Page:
Our Rule is divided into several sections:

  • On membership: the different types of membership and the various commitments and responsibilities of members.
  • On the prayer life of the community: we follow a modified form of the Daily Office of the Church.
  • On the administration of the community.
  • On our understanding of holding things in common.
  • On the nature and role of leadership in the community.
  • On hospitality.

A noted aspect of our Rule is that it attempts to anticipate growth and so what it describes isn?t what our community actually looks like but the goals we have for ourselves as a community. The Rule is something we are seeking to live into; it is a guide to our common life.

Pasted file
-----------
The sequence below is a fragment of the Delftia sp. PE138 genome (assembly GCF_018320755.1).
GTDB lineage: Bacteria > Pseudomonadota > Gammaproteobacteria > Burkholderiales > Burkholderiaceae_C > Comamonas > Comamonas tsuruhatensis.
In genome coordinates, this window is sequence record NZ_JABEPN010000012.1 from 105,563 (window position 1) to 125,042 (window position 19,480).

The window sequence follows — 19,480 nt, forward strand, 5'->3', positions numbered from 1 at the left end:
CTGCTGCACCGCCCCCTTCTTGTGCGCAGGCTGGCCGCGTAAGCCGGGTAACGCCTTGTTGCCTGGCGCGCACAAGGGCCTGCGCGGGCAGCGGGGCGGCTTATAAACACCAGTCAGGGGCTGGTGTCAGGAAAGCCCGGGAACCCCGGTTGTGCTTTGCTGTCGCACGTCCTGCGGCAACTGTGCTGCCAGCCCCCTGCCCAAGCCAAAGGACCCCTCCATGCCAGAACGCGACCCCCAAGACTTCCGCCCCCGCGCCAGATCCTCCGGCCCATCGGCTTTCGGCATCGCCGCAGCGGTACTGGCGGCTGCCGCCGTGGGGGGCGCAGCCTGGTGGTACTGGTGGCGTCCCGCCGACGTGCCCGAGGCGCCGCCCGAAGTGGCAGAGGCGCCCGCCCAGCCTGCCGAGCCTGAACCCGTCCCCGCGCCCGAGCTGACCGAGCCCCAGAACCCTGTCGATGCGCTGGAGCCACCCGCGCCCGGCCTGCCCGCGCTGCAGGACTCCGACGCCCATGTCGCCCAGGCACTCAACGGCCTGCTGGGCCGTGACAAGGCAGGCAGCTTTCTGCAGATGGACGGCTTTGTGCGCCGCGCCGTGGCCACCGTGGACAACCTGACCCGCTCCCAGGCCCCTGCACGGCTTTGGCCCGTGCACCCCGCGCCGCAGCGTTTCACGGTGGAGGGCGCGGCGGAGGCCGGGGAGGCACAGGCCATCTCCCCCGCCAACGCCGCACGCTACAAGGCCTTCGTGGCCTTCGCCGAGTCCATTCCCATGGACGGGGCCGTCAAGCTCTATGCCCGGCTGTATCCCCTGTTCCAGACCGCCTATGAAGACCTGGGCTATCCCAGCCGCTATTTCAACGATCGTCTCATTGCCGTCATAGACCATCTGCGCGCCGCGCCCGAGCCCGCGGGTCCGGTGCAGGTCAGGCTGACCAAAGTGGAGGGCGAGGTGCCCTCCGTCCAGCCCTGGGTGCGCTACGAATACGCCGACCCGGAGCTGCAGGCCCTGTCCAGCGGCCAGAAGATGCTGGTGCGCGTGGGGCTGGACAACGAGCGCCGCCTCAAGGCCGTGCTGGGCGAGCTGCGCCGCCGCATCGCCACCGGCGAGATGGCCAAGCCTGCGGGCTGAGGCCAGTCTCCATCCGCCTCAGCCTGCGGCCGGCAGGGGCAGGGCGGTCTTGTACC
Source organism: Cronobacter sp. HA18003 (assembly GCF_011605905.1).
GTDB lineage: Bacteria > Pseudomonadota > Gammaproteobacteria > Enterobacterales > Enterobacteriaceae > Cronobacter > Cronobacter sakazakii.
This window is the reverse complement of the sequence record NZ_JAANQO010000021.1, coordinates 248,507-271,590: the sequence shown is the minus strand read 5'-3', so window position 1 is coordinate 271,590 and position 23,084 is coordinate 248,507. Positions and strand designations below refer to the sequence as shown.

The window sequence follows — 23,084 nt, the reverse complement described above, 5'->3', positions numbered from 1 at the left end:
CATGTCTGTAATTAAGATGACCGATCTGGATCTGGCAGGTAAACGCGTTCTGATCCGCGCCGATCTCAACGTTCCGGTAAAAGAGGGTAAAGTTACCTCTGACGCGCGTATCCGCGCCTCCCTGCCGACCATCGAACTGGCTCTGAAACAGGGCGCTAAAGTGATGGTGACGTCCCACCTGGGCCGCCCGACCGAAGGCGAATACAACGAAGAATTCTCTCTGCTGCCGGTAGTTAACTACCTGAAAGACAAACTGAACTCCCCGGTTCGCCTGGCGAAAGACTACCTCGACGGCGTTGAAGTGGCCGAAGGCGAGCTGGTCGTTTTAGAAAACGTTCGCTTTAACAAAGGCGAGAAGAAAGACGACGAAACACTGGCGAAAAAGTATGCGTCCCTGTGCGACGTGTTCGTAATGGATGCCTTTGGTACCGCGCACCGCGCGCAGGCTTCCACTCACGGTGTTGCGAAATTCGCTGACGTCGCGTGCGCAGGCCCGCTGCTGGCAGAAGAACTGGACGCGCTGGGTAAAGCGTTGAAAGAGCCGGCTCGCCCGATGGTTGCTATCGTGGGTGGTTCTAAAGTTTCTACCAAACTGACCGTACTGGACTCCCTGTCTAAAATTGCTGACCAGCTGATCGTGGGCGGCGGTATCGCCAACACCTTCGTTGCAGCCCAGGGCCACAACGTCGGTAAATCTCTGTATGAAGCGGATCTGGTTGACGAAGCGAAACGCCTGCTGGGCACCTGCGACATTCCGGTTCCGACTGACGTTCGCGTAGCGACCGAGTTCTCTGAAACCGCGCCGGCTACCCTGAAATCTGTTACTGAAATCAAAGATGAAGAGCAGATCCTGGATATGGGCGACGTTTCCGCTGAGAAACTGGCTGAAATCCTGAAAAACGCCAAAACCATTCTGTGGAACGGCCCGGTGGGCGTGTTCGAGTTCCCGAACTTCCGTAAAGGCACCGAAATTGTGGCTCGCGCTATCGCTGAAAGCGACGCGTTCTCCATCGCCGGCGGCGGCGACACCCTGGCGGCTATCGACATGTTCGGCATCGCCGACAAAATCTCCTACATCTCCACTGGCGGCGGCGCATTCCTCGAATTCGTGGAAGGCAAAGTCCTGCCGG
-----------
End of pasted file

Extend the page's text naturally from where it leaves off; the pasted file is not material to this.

How does sharing an apartment with another couple work logistically? What would be your advice to a similar group that was seeking a space for an intentional community?